Mull it Over

Glögg, Glühwein, whatever you call it and in whatever country you tried it for the first time – should be a staple for this time of year. The basic break down of mulled wine is simple; red wine, some lovely mulling spice and maybe a little sweetener and heat.

When picking a red wine, the same principle applies to selecting a wine for cooking; don’t use something that you wouldn’t drink by itself. Similarly, don’t go too crazy with the price point. Something rich, fruity maybe a little earthy, like a great Spanish Rioja works well. Mulling spices are pretty easy to come by during the holidays, and are usually a blend of cinnamon, nutmeg, cloves and anise – all the flavors of the season.

The heat is the secret ingredient; it needs to be low and slow. If you heat it all too quickly, you will pull the spices out too much and reduce the wine to a near undrinkable mess. The ultimate tool for making this at home is a classic crockpot. The crockpot brings the mulled wine to the perfect temperature and maintains it without overdoing it. Plus you can make a few liters and let it be enjoyed the night through.
My version, of course, adds a bit of punch including Calvados (a fine French apple brandy), Cointreau (orange triple sec) and a nice addition of ginger. Perfect for holiday entertaining.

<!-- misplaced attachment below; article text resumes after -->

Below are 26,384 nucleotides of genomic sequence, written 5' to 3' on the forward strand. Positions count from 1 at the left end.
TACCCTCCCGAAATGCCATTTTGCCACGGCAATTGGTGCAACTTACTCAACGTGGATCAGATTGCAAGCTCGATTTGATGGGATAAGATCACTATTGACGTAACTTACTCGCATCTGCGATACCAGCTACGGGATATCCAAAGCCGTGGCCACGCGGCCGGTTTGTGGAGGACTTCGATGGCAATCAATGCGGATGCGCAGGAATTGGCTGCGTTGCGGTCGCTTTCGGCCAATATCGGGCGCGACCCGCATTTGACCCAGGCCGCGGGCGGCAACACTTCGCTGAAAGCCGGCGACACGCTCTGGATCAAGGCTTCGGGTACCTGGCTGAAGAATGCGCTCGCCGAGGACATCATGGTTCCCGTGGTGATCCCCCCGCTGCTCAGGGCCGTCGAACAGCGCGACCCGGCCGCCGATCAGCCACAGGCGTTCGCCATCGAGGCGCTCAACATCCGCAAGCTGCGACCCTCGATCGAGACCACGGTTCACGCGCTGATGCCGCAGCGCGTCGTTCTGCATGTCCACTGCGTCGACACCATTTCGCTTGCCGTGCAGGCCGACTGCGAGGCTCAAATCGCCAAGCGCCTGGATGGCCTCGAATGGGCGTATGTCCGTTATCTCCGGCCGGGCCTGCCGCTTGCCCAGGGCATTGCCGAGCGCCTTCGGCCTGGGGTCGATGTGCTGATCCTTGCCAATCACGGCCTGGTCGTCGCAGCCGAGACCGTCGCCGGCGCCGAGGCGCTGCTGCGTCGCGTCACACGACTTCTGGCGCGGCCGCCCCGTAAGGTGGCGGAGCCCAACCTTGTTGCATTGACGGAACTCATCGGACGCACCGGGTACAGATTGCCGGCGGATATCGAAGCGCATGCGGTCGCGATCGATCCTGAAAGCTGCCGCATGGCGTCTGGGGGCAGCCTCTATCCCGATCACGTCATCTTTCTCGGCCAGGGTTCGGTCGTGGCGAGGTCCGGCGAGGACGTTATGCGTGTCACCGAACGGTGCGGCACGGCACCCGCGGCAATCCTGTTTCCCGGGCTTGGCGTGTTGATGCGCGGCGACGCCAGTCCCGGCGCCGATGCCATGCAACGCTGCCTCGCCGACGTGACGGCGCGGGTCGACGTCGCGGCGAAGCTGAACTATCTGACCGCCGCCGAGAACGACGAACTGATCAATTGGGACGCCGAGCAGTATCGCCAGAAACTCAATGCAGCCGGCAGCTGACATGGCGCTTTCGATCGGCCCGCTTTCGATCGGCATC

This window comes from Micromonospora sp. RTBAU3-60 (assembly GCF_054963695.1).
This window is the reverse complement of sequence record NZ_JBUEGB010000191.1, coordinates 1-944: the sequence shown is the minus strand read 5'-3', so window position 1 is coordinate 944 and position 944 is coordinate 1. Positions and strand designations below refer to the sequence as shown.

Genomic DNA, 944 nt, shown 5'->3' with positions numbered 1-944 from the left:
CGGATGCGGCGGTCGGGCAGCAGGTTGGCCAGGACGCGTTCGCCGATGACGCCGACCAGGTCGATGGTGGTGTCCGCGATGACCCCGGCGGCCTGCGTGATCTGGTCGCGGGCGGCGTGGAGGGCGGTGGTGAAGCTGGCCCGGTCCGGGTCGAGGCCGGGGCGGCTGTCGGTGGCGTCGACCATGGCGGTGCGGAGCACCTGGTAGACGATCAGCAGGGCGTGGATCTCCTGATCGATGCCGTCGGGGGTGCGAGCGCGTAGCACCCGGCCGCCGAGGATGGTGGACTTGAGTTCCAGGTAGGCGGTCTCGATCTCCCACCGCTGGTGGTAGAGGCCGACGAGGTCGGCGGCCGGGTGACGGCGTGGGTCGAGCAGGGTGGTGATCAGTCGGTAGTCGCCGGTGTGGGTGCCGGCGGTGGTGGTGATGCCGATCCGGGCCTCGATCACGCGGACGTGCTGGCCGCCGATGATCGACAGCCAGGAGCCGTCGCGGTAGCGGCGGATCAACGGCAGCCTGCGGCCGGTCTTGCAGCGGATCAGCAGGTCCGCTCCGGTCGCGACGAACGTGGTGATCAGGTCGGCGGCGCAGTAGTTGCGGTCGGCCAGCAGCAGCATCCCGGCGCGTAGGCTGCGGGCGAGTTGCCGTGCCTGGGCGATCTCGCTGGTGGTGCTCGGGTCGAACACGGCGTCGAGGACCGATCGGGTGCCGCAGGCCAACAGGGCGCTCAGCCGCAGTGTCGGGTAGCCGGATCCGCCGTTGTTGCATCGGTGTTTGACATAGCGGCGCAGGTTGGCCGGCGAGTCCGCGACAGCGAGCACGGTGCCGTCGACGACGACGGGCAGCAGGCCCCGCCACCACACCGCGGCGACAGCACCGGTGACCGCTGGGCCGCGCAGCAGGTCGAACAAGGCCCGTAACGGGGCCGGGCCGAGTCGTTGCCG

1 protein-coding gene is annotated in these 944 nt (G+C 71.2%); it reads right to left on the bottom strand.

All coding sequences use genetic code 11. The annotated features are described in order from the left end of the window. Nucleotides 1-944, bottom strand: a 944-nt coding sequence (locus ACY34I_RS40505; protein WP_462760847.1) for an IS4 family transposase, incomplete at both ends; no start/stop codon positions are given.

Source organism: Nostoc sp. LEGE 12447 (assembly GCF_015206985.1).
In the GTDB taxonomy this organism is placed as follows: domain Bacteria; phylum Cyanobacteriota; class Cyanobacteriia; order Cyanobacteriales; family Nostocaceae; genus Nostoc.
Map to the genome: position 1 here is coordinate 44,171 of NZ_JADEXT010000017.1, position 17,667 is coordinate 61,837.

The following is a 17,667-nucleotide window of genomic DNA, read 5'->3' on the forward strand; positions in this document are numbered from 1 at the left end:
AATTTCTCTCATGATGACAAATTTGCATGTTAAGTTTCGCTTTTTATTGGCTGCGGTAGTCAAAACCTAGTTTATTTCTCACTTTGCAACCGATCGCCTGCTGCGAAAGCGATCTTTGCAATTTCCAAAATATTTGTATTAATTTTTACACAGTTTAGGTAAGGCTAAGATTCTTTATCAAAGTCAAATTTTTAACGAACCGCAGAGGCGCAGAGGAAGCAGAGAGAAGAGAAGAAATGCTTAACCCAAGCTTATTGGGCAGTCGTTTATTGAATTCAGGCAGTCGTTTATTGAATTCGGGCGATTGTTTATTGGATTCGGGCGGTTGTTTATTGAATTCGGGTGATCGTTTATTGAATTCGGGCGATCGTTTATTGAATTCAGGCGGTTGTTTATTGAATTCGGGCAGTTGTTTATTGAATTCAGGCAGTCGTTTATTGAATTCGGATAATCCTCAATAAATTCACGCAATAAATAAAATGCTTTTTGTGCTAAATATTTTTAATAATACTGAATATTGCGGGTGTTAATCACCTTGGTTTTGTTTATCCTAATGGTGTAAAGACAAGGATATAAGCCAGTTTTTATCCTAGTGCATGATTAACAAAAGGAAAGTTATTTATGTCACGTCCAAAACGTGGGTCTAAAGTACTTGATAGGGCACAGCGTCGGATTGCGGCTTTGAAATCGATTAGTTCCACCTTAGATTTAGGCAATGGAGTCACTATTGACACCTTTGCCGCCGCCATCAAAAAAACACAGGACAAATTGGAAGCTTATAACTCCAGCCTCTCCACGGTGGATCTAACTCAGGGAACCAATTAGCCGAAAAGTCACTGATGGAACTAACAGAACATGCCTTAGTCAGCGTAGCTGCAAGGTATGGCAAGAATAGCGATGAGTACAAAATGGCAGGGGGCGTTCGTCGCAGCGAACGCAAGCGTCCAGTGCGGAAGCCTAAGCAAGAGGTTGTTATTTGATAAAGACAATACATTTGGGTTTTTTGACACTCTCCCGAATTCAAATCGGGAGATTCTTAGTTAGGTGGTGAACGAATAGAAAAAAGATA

(photo by Rebecca Wellman)

Señora Bonita

  • 750mL bottle Red Wine (I prefer Spanish reds)
  • 2/3 cup Calvados
  • 1/3 cup Cointreau
  • 2 cinnamon Sticks
  • 6 cloves
  • sprinkle of nutmeg
  • knob of ginger, thinly sliced
  • 1 orange, thinly sliced

Stir ingredients in a large saucepan over medium-low. Adjust heat if wine heats up but does not simmer. Serve strained, with orange-wheel garnish and cinnamon stick.

As an extra bonus, you can apply these techniques to cider and making delicious mulled hot cider. From my experience, the Rum Runner cider from Sea Cider spiked with a little spices & demerara rum is a great entertaining hot punch as well.

— Shawn Soole

Editor’s Note: look for Shawn’s upcoming column on cocktails in the next edition of EAT (jan/feb 2015 issue)

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one of the most recognized bartenders in his homeland of Australia at the time, and relocated here for love with the city’s honest and unpretentious food and drinks (and for his lovely now-wife). In his years here, Shawn has ...

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